Valley residents spoke to CARB chair Liane Randolph at Fresno City College on August 3rd about the state's climate change scoping plan. Credit: Gregory Weaver

What's at stake:

California's plan to fight climate change over the next 25 years would invest billions of dollars to store compressed CO2 underneath the Valley floor.

Residents told CARB on Wednesday that they are not sure this is the best use of CARB's climate change efforts.

Dozens of Valley residents expressed frustration about California Air Resources Board’s massive carbon capture plans in the San Joaquin Valley during a community listening session with Liane Randolph, chair of CARB, at Fresno City College on Wednesday night.

They condemned CARB’s proposed climate change plan which calls for up to 150 million tons of CO2 from ambient air and fossil fuel power plants to be annually captured and stored, presumably underneath the San Joaquin Valley

The residents told Randolph and board members Hector De La Torre and John Eisenhut that they were worried that the technology is a fossil fuel delay tactic, that CARB’s plan is inadequate and would force them to live with unacceptable levels of pollution for an additional 10 years.

Instead of making more substantial cuts to pollution by comprehensively replacing fossil fuels with wind, solar, and energy storage, they said, CARBs plan paves the way to extend the life of the state’s fossil fuel facilities for another decade by relying on carbon capture technology.

This has the effect of locking in pollution exposure from power plants and industrial processes while putting San Joaquin Valley rural communities at the front lines of a risky geoengineering experiment.

Community residents from one of the first attempts to build a carbon capture project in the state, in Mendota, spoke out about how the project would have coupled noxious pollution from agricultural waste with geoengineering, all less than a mile away from Mendota High School.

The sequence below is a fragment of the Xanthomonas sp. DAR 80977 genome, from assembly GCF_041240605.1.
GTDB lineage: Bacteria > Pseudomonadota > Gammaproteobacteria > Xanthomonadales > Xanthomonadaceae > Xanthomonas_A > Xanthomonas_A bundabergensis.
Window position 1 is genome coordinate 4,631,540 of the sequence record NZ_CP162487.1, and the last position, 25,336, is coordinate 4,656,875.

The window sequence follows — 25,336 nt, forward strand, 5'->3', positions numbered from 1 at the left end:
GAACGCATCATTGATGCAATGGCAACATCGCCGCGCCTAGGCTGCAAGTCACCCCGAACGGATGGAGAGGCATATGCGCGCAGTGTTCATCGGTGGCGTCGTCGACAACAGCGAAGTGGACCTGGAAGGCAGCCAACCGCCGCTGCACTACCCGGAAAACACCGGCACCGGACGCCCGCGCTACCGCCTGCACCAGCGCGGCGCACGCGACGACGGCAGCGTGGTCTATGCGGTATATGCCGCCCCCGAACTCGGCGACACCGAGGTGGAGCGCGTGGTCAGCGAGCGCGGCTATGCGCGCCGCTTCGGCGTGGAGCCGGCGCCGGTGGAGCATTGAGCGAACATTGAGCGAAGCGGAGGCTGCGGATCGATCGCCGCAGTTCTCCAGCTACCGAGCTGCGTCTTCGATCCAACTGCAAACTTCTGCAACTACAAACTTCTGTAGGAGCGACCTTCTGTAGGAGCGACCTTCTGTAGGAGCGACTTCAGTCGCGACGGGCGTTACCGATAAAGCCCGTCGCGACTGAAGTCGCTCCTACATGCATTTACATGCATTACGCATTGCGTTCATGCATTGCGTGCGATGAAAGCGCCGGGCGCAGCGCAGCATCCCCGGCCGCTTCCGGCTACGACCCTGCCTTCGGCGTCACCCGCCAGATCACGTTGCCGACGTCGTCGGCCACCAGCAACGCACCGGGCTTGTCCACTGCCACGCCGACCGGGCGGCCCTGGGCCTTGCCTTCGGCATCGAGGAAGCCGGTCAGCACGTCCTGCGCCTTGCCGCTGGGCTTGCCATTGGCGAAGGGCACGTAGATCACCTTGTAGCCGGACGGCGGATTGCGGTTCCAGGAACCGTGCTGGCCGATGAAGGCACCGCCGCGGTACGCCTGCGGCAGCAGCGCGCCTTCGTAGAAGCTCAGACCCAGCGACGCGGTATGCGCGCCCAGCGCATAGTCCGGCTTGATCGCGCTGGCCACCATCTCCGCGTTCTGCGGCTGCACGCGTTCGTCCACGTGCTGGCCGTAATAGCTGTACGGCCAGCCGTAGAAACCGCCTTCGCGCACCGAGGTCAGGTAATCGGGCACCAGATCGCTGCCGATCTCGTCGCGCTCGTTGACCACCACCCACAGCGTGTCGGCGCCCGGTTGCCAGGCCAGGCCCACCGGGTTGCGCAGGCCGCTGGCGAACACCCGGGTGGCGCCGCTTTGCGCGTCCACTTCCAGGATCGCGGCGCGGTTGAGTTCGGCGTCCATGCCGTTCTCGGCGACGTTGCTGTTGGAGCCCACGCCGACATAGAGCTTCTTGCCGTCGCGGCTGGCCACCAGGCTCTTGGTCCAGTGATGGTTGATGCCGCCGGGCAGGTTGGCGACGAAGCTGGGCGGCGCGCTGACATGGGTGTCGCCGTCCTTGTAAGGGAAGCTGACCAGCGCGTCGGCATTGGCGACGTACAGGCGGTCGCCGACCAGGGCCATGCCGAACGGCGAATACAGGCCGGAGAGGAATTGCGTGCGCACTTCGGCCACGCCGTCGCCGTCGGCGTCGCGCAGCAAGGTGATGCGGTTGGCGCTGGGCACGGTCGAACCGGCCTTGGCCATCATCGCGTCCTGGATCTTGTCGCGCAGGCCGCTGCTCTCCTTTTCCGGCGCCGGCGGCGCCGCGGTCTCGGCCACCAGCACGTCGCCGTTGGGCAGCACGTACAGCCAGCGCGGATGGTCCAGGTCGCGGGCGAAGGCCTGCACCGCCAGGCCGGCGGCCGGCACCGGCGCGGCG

“It feels like we’re the guinea pigs here,” said Ofelia Ochoa, a Mendota resident. 

Echoing Ochoa, Mendota resident Berta Alvarado said she was concerned that CARB’s reliance on carbon capture “is only going to contaminate and put us at risk.” 

Only a community opposition campaign and series of last-minute meetings with the Western Regional EPA stopped Chevron and Clean Energy Systems from building the Mendota carbon capture project last year. 

Juan Flores, an organizer with the Center for Race, Poverty, and the Environment, said that CARB’s draft climate plan relies on environmental extraction from rural Valley communities.

 “This is the one scoping plan that can change the face of California for generations to come, either for good or bad,” he said. “Stop making our communities experimentation, sacrificial zones.” 

CARB’s Scoping Plan Met With Widespread Criticism

This May, California released a draft of its climate scoping plan, the state’s five-year plan to fight climate change.

The main goal of the plan is to get annual carbon dioxide emissions in California down to zero by 2045.